Food insecurity on this scale might also have long-term effects in the education sector. On average, pupils eligible for free school meals have lower GCSE attainment than pupils that are not eligible. In 2022, for example, 47% of pupils eligible for free school meals achieved a standard pass in both English and Maths GCSE compared to 75% of pupils not eligible. This was an attainment gap of around 28%. The Office for National Statistics also tells us that being eligible for free school meals has a long-term impact on a student’s employment and economic outcomes. At age 25, for example, 23% of free school meal recipients had recorded earnings above the Living Wage and 42% had earnings below the Living Wage. Almost a third (29.2%) of free school meal recipients had no recorded earnings. In comparison, 43.5% of non-recipients of free school meals had earnings above the Living Wage, while 36.6% had earnings below it.
These are not merely statistics about hunger: a family eligible for free school meals might also be experiencing other difficulties in the home. Families who have a low income, for example, may struggle to afford heat and electricity, as well as school essentials like uniforms and stationery. Indeed, the annual UK poverty report from the Joseph Rowntree Foundation warns that ‘many of the poorest families are living on a knife-edge, unable to afford any unexpected expense’, as well as living in arrears and uncertainty about their housing. If the number of families experiencing these problems have risen 40% since 2020, how can we ensure that rising poverty does not have a knock-on effect on educational outcomes? With UCAS now forecasting a million applicants applying for university by 2030 and a record number of free school meals students in the system, as a sector we need to ask ourselves what we can collectively do to make sure that the access gap between the least and the most advantaged doesn’t get wider still in the face of increased competition for spaces.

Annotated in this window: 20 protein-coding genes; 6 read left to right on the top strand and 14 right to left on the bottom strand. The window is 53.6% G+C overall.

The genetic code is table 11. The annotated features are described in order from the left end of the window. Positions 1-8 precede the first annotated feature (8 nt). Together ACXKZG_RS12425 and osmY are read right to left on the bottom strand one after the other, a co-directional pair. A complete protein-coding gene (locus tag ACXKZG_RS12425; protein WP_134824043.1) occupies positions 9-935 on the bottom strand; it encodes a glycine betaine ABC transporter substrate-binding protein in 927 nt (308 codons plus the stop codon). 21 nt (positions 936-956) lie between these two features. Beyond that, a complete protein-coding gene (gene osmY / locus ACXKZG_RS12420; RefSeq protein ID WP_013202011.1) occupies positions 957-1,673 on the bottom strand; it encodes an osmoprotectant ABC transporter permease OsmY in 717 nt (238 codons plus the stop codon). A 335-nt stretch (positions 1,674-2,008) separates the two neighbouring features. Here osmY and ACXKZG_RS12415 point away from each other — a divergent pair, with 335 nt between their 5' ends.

This is a question for widening access departments and charities as much as it is for schools. On our Scholars Programme, we work with students less likely to be represented at competitive universities, including students who have been eligible for free school meals. We work with around 14,300 students a year, and we know our programme has a proven impact on progression to university. We found that Year 12 students who complete The Scholars Programme, including those eligible for Pupil Premium, are significantly more likely to apply and progress to a competitive university than students from similar backgrounds. But the increase of students on free school meals may indeed impact how students experience The Scholars Programme, as well as their educational journey beyond it.
Ultimately, we want to make sure the students that we work with get as much as they can out of our programmes—to feel safe and full enough to be excited when visiting universities for the first time and to be able to concentrate when they are writing their final assignment. We want students to have the capacity to think about whether they want to go to university, and not just where their next meal is coming from. We also think it is vital that the attainment and access gaps that exist between the most and least advantaged students are narrowed, especially considering the statistics that suggest that they might worsen. Both the government and the widening participation sector must work to ensure that the burden of poverty and food insecurity does not impact the important experiences or programmes less advantaged students might enrol on, that it does not temper their ambitions, and, most importantly, that it does not hinder their chances when it comes to educational success.